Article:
Wasanbon-to sugar (fine refined Japanese sugar used for confectionery)
about 80 g
Wash the chestnuts to remove dirt. Simmer over medium heat for 30-40 minutes.
Cut the chestnuts in half with a knife. Scoop out the insides with a spoon, and mash. You can pass the chestnuts through a sieve, but I think it's a waste to lose the bits of chestnut that get stuck.
Put the mashed chestnuts in a pan over very low heat, and add the salt and the sugar little by little while stirring constantly to evaporate excess moisture and to mix in the sugar. Please taste it and adjust the amount of sugar.
Let it cool down. Divide the mixture into chestnut-sized portions, and wrap each portion in a tightly wrung kitchen towel or plastic wrap.
Unwrap the morsels slowly, and they're done.
I used this wasanbon-to sugar. As little as 50 grams in this recipe makes it delicious. When you taste the chestnut paste, the key is to make it bit on the sweet side.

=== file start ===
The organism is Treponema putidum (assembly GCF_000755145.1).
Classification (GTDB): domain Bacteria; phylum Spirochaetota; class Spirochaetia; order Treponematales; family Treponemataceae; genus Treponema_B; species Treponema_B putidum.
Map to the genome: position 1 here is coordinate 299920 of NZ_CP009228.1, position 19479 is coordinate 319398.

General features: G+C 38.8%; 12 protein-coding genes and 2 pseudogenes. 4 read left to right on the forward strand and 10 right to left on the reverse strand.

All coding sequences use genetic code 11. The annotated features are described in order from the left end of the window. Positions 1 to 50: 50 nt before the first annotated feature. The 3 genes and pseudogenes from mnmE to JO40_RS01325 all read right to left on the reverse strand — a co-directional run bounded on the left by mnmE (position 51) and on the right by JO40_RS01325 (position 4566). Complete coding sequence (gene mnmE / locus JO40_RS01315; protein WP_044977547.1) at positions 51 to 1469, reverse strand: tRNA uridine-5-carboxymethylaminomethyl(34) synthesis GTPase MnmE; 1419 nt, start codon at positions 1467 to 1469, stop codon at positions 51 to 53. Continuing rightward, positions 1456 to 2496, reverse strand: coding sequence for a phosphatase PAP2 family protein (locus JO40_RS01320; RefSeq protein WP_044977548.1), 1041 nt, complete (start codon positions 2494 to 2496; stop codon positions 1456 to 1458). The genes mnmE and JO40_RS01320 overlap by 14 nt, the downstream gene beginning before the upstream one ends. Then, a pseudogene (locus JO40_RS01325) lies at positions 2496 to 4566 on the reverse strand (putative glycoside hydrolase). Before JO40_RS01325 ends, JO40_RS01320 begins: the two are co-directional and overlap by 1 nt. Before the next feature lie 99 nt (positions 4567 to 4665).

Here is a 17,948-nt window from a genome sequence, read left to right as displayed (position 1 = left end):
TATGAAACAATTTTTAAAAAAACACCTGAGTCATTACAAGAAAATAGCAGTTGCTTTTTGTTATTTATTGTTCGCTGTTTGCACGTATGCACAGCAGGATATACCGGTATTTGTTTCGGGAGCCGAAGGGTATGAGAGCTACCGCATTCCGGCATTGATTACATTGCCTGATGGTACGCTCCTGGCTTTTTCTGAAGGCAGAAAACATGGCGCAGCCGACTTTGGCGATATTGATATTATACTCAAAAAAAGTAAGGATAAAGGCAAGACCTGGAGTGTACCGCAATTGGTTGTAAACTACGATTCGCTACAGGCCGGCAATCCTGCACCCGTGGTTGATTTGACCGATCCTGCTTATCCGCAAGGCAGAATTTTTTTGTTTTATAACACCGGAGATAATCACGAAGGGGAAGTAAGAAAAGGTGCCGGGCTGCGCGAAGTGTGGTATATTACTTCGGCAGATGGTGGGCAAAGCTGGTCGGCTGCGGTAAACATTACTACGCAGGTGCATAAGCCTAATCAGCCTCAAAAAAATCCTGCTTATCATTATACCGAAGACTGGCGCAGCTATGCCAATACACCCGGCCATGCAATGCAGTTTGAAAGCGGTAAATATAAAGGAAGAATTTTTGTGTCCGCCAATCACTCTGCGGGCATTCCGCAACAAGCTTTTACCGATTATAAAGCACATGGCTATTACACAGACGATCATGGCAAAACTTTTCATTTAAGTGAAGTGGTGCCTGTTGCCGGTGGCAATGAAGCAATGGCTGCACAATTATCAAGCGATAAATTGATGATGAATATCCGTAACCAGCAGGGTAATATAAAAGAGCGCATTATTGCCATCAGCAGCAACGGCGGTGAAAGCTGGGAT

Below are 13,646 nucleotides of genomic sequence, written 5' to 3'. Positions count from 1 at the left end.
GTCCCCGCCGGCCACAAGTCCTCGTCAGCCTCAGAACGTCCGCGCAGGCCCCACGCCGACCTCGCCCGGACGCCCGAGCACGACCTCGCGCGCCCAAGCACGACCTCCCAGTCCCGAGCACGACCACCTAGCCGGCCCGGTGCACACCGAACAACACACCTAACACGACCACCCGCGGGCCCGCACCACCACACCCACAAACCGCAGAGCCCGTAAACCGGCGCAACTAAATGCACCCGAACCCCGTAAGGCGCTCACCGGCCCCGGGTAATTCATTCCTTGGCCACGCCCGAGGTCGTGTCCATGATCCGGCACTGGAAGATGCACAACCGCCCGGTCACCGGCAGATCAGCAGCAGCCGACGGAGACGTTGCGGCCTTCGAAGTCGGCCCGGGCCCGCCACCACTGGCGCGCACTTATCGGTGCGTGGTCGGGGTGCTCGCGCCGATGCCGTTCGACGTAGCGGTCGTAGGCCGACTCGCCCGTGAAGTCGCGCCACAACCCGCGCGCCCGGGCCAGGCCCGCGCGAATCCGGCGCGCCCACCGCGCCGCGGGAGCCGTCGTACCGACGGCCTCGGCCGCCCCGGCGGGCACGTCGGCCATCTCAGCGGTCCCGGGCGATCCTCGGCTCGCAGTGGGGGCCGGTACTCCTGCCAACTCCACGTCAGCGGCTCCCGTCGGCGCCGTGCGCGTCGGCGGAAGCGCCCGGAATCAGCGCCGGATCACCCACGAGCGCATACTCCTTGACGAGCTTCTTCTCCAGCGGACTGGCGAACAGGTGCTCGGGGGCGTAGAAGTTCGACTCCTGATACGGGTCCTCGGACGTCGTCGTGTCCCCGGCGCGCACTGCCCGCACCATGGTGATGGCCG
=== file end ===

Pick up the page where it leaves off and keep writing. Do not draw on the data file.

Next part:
To give as gifts, wrap each portion in parchment paper. This makes keeps them from falling apart easily and you can eat them on the opened paper.
Story Behind this Recipe
It's fall. I was waiting for this season to come. I wanted to recreate the joy I felt when I had the kuri kinton from Ebisu-ya, a famous traditional confectionery store. I used to be able to afford it, but then the bubble economy burst... These homemade ones will keep for about 3 days.
When I boiled the chestnuts, they were a little watery. They taste better and more floury if steamed. Just mash up the chestnuts; you can enjoy the texture of the chestnuts this way. If you can't get wasanbon-to sugar, use powdered sugar or beet sugar. Adjust the sweetness depending on how sweet the chestnuts are.